Just Make the Effort

My partner and I are on holidays on the South Coast- three hours south of Sydney in the sleepy town of Culburra Beach. It has become a twice-yearly ritual to get away from the city and relax.

Bruce gets to bark at the birds, we get to make a roaring open fire and eat hot chips and drink champagne. 

It is also a wonderful opportunity to photograph the beautiful landscape and spectacular sunsets. Even more amazingly, I videoed the process too- please check out the video. This  is my first video. 

In the video I touch on making the effort to just go out and shoot. But really, that principle could apply to one hundred different things. I have a list (on Asana-a great app) and the thing at the top of the list that I don’t do is usually the most important thing to do. 

Creating Monochrome Flower Photography

Butterfly grass flower




Chrysanthemum III


Rose II


I am slowly building a collection of monochrome flower portraits as a side project. 

Now days I don’t usually process in black and white, but by stripping away the colour on a couple of photos- with white or pale colours- I thought it a way of concentrating on the form and texture of the flowers.

The chrysanthemum, peony and butterfly grass seem to be the strongest of all images. Perhaps it was the lighter petal tones that suited the transformation to monochrome. (They are also images that had the most interesting shapes or patterns in them so I think that helped.)

For all the images I used the same simple setup: Natural, diffused light coming from a side window with a silver reflector twice the distance from the window. The flowers sit near the window on a white surface. 

I shoot with a full-frame DSLR: a Nikon D750. Most of the time I use a Tamron 90mm f/2.8 Di Macro lens with it. It is not a super expensive lens, but they do get excellent reviews everywhere you turn. For shooting flowers, this is a perfect lens that I highly recommend. This is as close as you can get, focus-wise. 

Normally, I shoot with pretty slow shutter speeds. I don’t have a great deal of natural light in my studio, and I like a wide depth of field (usually around /f16), so that means shutter speeds around 2-3 seconds. Very slow! But, it gives me the results I am after- and that is what matters. 

All the images were processed in Lightroom RAW. There are great alternatives too: Check out the Nic Collection and Perfect B&W. I Have been using both of these programs for many years with amazing and fast results.

As this is a work in progress, I can take what I have learnt and move on. Discarding images and ideas and building as I go. 

Photography, or any art for that matter, is not a race. Nobody wins anything, really. Photography is a journey in discovering about yourself and world around you. Learning to see, and learning to capture what you see. In another six months I may have another collection of monochrome images to post, and look at these a think how much I have matured in that time. Hopefully.

It is important, as an artist, to keep creating and experimenting- even if the results are not as spectacular as you would have hoped. It gets the brain moving and thinking differently instead of staying in a rut and doing only what comes easy.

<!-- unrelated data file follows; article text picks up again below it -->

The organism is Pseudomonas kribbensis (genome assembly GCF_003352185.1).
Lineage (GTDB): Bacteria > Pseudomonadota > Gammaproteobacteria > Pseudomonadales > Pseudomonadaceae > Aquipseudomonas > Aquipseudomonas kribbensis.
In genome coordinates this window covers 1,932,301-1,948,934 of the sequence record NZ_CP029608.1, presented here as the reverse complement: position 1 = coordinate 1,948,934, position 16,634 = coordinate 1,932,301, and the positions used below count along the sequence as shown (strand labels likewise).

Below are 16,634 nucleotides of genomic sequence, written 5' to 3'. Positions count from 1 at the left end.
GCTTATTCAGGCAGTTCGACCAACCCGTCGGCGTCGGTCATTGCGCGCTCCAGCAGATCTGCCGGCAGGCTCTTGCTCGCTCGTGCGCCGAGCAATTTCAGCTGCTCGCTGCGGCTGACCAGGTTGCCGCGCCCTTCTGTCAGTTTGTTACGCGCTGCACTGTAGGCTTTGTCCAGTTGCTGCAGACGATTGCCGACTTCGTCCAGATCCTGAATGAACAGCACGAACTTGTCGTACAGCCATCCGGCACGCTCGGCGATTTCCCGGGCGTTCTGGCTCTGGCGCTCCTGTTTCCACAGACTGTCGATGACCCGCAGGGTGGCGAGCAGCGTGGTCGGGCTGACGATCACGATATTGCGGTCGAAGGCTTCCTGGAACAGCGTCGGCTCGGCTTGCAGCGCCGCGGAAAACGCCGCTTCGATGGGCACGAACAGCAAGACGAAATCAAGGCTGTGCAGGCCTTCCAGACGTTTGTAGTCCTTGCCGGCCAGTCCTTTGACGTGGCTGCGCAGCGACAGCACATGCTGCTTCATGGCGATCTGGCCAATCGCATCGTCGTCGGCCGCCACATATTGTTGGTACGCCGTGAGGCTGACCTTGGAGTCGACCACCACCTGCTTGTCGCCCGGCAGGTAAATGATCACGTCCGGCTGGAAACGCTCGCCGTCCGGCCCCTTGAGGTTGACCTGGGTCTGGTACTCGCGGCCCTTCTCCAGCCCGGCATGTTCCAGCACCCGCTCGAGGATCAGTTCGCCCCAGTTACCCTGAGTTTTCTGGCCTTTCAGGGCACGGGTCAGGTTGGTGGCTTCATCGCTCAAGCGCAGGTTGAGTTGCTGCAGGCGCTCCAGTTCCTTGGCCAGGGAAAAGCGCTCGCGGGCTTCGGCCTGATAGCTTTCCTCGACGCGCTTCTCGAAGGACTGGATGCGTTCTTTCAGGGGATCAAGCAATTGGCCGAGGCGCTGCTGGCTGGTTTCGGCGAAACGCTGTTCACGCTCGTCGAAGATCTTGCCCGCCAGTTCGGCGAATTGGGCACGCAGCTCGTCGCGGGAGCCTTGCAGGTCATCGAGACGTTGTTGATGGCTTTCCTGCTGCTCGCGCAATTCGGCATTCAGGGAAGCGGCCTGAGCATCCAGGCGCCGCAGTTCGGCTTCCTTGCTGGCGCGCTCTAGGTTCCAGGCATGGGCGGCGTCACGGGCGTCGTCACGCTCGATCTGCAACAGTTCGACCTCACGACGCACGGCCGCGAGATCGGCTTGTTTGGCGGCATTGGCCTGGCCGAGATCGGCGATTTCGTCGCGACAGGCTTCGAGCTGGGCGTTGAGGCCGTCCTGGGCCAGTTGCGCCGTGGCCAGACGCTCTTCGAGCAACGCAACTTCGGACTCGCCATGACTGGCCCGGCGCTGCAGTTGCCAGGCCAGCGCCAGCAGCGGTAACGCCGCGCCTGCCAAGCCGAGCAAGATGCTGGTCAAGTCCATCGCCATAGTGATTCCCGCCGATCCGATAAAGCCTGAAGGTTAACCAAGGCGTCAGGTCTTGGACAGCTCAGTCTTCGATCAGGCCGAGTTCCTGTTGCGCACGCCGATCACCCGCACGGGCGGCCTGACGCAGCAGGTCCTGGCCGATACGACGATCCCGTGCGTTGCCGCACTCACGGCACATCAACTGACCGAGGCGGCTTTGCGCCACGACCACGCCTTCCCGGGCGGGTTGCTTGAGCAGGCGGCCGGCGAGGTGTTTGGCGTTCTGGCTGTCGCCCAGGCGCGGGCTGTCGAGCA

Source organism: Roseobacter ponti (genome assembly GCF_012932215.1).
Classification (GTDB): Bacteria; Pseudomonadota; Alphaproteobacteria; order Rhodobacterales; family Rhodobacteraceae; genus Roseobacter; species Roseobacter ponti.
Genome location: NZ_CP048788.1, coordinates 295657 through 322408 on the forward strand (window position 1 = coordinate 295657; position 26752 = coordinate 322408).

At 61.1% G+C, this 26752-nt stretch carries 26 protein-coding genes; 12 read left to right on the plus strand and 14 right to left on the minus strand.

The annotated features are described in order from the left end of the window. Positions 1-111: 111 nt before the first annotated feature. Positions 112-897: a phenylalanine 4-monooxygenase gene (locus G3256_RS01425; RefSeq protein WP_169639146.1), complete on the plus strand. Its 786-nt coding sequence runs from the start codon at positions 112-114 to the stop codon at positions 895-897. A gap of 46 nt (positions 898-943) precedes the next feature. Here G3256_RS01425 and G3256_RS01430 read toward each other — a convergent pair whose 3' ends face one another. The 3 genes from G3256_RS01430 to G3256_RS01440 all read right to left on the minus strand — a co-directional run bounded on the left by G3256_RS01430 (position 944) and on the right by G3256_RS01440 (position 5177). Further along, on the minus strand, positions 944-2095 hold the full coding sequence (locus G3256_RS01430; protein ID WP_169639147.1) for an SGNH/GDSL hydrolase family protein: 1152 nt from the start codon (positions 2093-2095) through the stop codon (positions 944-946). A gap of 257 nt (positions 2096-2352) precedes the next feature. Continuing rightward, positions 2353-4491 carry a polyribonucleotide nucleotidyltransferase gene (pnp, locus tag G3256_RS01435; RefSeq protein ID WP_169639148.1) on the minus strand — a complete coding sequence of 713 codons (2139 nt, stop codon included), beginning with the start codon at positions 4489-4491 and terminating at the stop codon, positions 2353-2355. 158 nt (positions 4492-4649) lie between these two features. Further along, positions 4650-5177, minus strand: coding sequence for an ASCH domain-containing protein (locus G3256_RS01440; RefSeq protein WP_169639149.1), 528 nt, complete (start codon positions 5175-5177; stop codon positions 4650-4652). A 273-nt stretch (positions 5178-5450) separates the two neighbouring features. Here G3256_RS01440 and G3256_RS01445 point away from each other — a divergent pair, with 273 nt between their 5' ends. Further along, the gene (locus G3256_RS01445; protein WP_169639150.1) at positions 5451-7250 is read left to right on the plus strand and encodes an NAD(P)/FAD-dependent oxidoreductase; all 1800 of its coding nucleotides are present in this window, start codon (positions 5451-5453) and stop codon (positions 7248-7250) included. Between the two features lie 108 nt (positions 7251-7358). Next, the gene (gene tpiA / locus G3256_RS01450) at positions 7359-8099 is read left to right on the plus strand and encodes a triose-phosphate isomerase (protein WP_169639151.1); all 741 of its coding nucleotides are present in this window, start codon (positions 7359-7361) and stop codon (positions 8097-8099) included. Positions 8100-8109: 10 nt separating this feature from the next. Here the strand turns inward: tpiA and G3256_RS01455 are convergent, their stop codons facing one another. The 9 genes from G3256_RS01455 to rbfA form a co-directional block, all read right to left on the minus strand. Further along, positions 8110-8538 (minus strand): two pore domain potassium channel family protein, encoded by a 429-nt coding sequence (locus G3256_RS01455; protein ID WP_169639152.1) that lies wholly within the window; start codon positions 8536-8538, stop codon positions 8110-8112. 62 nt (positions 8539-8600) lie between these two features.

Now wouldn’t that be boring?

Thanks for the support, and until next time, best wishes!


Photographing Seascapes

I love the ocean. Growing up and living by the sea, I have great respect for the ocean- it can be incredibly dangerous and sometimes, surprisingly, safer than being on land. 

When I was young, I lived in Bronte Beach, Sydney and again lived there in my 20’s. It is one of my favourite beach in the world. It is also my closest beach to where I live- a 15 minute drive on a quiet morning. Bronte is a couple of beaches down from the more (in)famous, Bondi Beach. It is a more beautiful, family beach with big cliff faces, a rock pool and swimming pool. The surf is always way better than it’s famous neighbour.

This is where I bodysurf through the warmer months. The surf can be incredible. I have had so many amazing days swimming here, so recently I turned my camera towards it.

These were taken just as the sun faded, and as families started packing up and going home. Surfers started coming in and beach grew quiet. I noticed, and you can see in one of the photos, a photographer enjoying the late afternoon light too. 

I was shooting with my new camera, a Nikon D750, swapping between my wider 28mm lens and the narrower 90mm Tamron lens.

Other than being in the studio shooting flowers, this is another ideal way to shoot. No pressure, no crowds. I can be calm and take my time. It suits my photography style. 

Of course, a sturdy tripod is essential. I use a Vanguard Abeo 243AB. They are very durable and well priced for what you get. I also used a shutter release cable. Not a branded Nikon one, just a budget one- it does the same job without costing a fortune.

These three photos were taken at f/18 and with a shutter speed of around 10 seconds. The longer shutter speed gives the smooth milky look to the ocean.

I’m planning more adventures, over the coming months here on my new website. I hope you stick around.

Using Format